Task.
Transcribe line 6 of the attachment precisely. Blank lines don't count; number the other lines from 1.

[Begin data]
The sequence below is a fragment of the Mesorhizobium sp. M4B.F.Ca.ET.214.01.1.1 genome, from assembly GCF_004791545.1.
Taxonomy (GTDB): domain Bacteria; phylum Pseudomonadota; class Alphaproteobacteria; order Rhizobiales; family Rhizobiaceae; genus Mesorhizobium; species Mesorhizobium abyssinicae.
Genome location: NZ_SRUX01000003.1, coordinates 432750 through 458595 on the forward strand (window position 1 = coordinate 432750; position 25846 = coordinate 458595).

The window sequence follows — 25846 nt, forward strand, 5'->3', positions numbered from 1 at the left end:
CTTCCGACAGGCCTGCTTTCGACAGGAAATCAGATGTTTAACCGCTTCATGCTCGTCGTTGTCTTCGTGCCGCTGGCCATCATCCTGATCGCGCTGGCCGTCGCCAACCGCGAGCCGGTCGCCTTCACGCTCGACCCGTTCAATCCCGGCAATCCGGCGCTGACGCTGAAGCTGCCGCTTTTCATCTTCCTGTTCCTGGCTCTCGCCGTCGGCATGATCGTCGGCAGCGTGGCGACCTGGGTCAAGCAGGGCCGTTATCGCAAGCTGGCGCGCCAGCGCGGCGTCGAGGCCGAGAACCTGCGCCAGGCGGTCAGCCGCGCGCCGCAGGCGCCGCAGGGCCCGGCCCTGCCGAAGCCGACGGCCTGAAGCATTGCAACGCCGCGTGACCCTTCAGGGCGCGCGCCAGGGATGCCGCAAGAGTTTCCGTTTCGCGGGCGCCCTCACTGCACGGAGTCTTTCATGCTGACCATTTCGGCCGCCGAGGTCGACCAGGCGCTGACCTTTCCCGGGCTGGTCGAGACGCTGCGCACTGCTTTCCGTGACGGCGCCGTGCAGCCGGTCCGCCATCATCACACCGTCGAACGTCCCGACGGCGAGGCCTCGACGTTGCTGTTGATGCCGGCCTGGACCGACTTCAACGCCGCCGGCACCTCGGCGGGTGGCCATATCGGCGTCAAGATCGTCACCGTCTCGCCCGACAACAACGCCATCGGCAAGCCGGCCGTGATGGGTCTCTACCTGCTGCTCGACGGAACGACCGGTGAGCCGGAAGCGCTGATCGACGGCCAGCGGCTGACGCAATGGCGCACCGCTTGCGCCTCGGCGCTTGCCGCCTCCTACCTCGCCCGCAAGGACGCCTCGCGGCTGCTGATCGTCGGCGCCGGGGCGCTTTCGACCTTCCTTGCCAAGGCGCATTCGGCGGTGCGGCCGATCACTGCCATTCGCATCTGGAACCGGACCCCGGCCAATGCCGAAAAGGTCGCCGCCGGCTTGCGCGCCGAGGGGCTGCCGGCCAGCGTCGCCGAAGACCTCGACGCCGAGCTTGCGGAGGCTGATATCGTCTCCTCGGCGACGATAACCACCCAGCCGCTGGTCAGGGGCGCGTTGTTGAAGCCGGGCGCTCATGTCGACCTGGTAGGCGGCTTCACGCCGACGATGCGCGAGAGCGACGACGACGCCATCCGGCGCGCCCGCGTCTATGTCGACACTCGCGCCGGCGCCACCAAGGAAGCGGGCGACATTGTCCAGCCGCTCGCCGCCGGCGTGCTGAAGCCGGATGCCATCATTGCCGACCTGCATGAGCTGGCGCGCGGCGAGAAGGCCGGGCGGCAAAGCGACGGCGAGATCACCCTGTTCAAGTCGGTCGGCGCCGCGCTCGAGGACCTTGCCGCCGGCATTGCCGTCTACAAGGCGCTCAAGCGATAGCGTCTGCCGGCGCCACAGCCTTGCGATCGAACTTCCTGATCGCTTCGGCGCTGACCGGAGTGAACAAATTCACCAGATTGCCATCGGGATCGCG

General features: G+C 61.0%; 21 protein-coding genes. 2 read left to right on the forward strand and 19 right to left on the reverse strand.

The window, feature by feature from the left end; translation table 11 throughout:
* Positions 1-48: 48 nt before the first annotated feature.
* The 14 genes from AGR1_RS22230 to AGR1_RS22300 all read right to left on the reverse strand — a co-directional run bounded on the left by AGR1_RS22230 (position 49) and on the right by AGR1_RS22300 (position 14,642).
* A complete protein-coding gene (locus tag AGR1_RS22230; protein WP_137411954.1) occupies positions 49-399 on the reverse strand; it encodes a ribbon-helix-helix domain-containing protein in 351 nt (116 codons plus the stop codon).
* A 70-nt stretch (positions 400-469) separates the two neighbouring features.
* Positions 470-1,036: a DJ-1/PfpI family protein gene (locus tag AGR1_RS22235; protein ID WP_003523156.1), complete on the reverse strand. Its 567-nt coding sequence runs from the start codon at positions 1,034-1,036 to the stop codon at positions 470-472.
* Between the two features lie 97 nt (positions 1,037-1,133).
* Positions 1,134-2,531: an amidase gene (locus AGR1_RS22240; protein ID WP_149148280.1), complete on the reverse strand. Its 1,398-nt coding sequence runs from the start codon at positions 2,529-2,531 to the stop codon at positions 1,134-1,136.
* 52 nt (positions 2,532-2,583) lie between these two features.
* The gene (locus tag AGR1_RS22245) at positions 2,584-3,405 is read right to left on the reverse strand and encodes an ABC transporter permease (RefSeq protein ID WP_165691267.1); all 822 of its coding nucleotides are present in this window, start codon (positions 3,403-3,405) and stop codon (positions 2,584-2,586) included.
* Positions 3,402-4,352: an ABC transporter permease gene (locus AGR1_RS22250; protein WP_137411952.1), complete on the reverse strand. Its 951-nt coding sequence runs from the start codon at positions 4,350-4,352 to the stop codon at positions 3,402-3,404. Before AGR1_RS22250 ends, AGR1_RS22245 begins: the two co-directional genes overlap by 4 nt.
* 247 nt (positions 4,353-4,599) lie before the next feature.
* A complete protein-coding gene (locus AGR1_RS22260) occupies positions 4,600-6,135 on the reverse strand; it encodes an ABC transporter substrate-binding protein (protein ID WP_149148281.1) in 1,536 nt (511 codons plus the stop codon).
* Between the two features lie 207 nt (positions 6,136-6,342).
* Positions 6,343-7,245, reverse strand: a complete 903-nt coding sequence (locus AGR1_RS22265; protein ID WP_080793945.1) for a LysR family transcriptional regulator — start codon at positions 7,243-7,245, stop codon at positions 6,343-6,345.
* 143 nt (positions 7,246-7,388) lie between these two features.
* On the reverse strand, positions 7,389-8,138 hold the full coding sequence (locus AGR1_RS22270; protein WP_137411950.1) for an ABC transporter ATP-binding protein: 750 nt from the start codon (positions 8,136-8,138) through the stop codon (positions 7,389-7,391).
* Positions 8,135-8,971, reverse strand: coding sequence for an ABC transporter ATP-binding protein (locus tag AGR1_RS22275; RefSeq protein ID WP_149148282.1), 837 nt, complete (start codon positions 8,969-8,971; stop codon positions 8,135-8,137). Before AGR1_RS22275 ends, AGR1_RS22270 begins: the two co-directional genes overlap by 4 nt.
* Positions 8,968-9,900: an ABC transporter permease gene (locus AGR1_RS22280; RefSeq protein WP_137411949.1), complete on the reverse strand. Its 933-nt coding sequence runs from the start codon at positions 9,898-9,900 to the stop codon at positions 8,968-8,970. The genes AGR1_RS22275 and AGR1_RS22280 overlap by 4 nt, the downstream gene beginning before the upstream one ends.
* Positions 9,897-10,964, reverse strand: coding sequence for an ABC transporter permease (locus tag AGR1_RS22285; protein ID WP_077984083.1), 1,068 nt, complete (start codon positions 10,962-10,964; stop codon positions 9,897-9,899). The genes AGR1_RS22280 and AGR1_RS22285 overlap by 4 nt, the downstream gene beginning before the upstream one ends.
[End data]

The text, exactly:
General features: G+C 61.0%; 21 protein-coding genes. 2 read left to right on the forward strand and 19 right to left on the reverse strand.